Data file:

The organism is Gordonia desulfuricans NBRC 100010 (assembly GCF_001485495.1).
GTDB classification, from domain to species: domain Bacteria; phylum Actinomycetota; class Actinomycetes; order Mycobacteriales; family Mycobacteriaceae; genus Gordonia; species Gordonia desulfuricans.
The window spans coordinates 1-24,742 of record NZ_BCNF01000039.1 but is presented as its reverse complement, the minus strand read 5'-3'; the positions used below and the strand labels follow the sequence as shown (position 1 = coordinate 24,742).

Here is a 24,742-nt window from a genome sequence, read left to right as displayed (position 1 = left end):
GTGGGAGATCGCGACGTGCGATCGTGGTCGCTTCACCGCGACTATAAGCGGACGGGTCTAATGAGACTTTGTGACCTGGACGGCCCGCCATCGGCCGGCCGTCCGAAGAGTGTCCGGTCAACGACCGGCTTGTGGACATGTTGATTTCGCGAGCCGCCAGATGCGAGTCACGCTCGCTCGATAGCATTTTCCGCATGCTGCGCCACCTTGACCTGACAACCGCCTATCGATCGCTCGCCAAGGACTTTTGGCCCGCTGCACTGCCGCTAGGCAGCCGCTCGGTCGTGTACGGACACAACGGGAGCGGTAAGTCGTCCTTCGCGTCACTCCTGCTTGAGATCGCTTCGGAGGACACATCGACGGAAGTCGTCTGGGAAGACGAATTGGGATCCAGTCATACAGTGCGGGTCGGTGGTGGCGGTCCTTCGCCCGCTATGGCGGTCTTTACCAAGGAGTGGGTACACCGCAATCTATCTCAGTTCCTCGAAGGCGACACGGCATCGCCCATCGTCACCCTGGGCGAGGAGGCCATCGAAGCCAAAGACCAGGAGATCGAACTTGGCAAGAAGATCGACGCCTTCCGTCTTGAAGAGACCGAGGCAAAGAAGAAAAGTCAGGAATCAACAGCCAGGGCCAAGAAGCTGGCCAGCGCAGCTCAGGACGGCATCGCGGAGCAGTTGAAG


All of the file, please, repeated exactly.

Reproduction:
The organism is Gordonia desulfuricans NBRC 100010 (assembly GCF_001485495.1).
GTDB classification, from domain to species: domain Bacteria; phylum Actinomycetota; class Actinomycetes; order Mycobacteriales; family Mycobacteriaceae; genus Gordonia; species Gordonia desulfuricans.
The window spans coordinates 1-24,742 of record NZ_BCNF01000039.1 but is presented as its reverse complement, the minus strand read 5'-3'; the positions used below and the strand labels follow the sequence as shown (position 1 = coordinate 24,742).

Here is a 24,742-nt window from a genome sequence, read left to right as displayed (position 1 = left end):
GTGGGAGATCGCGACGTGCGATCGTGGTCGCTTCACCGCGACTATAAGCGGACGGGTCTAATGAGACTTTGTGACCTGGACGGCCCGCCATCGGCCGGCCGTCCGAAGAGTGTCCGGTCAACGACCGGCTTGTGGACATGTTGATTTCGCGAGCCGCCAGATGCGAGTCACGCTCGCTCGATAGCATTTTCCGCATGCTGCGCCACCTTGACCTGACAACCGCCTATCGATCGCTCGCCAAGGACTTTTGGCCCGCTGCACTGCCGCTAGGCAGCCGCTCGGTCGTGTACGGACACAACGGGAGCGGTAAGTCGTCCTTCGCGTCACTCCTGCTTGAGATCGCTTCGGAGGACACATCGACGGAAGTCGTCTGGGAAGACGAATTGGGATCCAGTCATACAGTGCGGGTCGGTGGTGGCGGTCCTTCGCCCGCTATGGCGGTCTTTACCAAGGAGTGGGTACACCGCAATCTATCTCAGTTCCTCGAAGGCGACACGGCATCGCCCATCGTCACCCTGGGCGAGGAGGCCATCGAAGCCAAAGACCAGGAGATCGAACTTGGCAAGAAGATCGACGCCTTCCGTCTTGAAGAGACCGAGGCAAAGAAGAAAAGTCAGGAATCAACAGCCAGGGCCAAGAAGCTGGCCAGCGCAGCTCAGGACGGCATCGCGGAGCAGTTGAAG